While the proposed tax bills will have a significant impact upon your
personal budget, it will also have potentially important effects on the
economy as a whole.
At the end of last week, the House of Representatives and the Senate
each passed different versions of a tax reduction bill. Today Clinton threw
a third option into the mix. The job now is to reconcile the two bills
with one another and negotiate with the Clinton Administration to try to
create a bill acceptable to all three. Clearly, the resulting bill will
include some tax cuts, most likely something between the Senate’s $85 billion
cut and the House’s $135 billion cut. The cuts come mostly from a $500
per child tax credit and a reduction in the capital gains tax (although
this component is potentially grounds for a veto).
What’s wrong with this picture: the economy is doing
well and Congress passes a tax cut? But wait, whatever happened to
counter-cyclical policy? Keynesian economics suggests that to stabilize
the economy we should raise taxes and/or lower spending in booms, and do
the opposite in recessions. Theoretically, not only will this help to lessen
the troughs and level the peaks, but it will also lead to a budget that
is balanced on average over time – deficits in recessions, surpluses in
booms. The Congress and the President seem to be heading in the opposite
First: The tax reduction need not fly in the face of responsible fiscal
policy. It could be the case that the economy is doing well now, and is
forecasted to do very well in the future. The permanent level of taxation
thus could then be lower than it is currently (since the social support
demands on the system are lower and the government is taking in more revenue
through higher incomes). In this way, reducing taxes now is a way of adjusting
to a new economic environment in which the desired level of federal spending
Second: If we look to politics as a guide, the Congress seems to be
behaving as if there were an implicit Balanced Budget Amendment (with a
no-surplus provision). If we were to take the current bill and remove the
tax reduction components, the deficit would fall by the $85 billion, thus
creating a surplus by the year 2002. Congress, however, seems to have an
incentive to splurge on the extra cash generated by the booming economy
reduce taxes – bringing the deficit to exactly zero. The destabilizing
anti-Keynesian effects of a Balanced
Budget Amendment are well known.
Where have all the Hawks gone?
With the economy doing well, it seems like almost an easy task to balance
the budget. When we extend that rosy forecast in to the future, the booming
economy naturally raises the amount of income received through taxes and
reduces the demand on social support programs.
But what of an economic downturn? Unless economy is expected to continue
on its current path into the indefinite future, deficit Hawks should be
squawking for a projected surplus down the road.
See a past feature on the role of economics forecasts: Economic
Assumptions and the Balanced Budget Agreement.
Still Hope for Keynes… The Fed to the Rescue
While Congress is standing Keynes on his head, the Fed can play the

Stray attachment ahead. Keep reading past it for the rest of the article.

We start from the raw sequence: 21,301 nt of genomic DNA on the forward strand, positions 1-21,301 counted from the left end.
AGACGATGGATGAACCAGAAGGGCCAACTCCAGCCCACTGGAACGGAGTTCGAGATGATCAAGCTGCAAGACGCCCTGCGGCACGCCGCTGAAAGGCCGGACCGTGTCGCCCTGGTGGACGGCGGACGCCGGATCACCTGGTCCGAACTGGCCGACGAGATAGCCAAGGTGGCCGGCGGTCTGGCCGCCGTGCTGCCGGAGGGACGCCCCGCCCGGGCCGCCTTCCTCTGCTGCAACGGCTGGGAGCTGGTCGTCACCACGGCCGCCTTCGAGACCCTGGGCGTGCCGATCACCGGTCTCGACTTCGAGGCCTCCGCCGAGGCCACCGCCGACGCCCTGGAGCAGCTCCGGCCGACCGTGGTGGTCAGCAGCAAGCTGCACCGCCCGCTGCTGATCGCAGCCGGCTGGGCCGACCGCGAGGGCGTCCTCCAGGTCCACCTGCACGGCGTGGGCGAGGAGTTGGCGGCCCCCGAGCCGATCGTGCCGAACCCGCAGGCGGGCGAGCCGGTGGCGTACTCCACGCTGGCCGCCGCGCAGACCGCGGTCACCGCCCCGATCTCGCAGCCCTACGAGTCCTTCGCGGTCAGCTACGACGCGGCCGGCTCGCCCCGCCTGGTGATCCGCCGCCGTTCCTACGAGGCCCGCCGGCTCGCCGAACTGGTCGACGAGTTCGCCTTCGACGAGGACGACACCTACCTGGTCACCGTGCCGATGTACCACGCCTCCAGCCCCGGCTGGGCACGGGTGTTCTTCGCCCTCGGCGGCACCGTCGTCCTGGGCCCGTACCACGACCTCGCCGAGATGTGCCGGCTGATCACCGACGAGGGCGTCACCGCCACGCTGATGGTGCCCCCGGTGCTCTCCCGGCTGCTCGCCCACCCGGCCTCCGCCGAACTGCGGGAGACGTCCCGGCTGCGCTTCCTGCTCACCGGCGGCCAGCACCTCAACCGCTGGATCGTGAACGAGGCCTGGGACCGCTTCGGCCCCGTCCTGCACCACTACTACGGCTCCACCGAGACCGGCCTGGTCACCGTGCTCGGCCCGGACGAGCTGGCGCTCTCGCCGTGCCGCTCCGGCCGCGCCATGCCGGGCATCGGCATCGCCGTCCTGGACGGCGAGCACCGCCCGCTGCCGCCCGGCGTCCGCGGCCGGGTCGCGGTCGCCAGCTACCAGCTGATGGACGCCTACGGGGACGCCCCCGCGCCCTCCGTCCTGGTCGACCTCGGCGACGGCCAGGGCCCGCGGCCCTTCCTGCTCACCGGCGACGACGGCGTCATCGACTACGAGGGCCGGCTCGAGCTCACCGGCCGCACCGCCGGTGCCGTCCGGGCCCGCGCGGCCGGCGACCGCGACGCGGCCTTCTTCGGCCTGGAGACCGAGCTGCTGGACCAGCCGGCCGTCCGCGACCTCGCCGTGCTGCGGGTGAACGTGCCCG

monetary policy trump card. Many have written off active fiscal policy
as a tool for counter-cyclical policy. This conclusion followed from an
acknowledgment that the politics of fiscal policy formation usually create
too much of a lag between the need for fiscal action the enactment of law.
The Fed, however, is largely immune from the typical political delay, and
the effect of policy actions take place in a (relatively) timely manner.
So if the Congress is ignoring Keynes, perhaps they are doing so for
a good reason. A third theory: the fed may simply be neutralizing the economic
effects of fiscal policy, relieving Congress of the job of managing the
The loudspeaker at the Capital announces:
Keynes has left the building.
Keynes has left the building.
Theory of Employment, Interest and Money by J. M. Keynes.
News stories on Tax bills in the Senate
and House, and
Both. News story
|Sidebar #1: The Economy |
Here’s a quick look at the state of the economy: GDP growth at 5.9%,
|Distribution||A capital gains tax reduction would disproportionately|
benefit households at the upper end of the income scale.
|The majority of the benefits|
would go to households making between $20,000 and $75,000 a year.
|Both are right. Each super-rich|
individual will make out very well (saving $80,000 on every
million in realized cap gains). However, there are more families in the
lower tax brackets meaning that as a group they will receive the
bulk of the benefits.
|Growth||Higher growth is not necessarily shared by|
everyone (like in the 1980’s).
See Distribution (I)
|A reduction would mean more savings and higher|
growth for the economy.
|(Dems) Even though not everyone|
gains from economic growth – most are hurt by a stagnate economy.
(Reps) By all serious accounts the growth effects are very small. To
the extent that it adds to the deficit it may hurt
(Both) Alan Greenspan – a.k.a. the “gate-keeper of economic growth”
– needs to be consulted about the possibility of higher growth.
|Philosophy||Taxes can be fair.||Taxes are always bad.|
|Taxes are sometimes bad and should|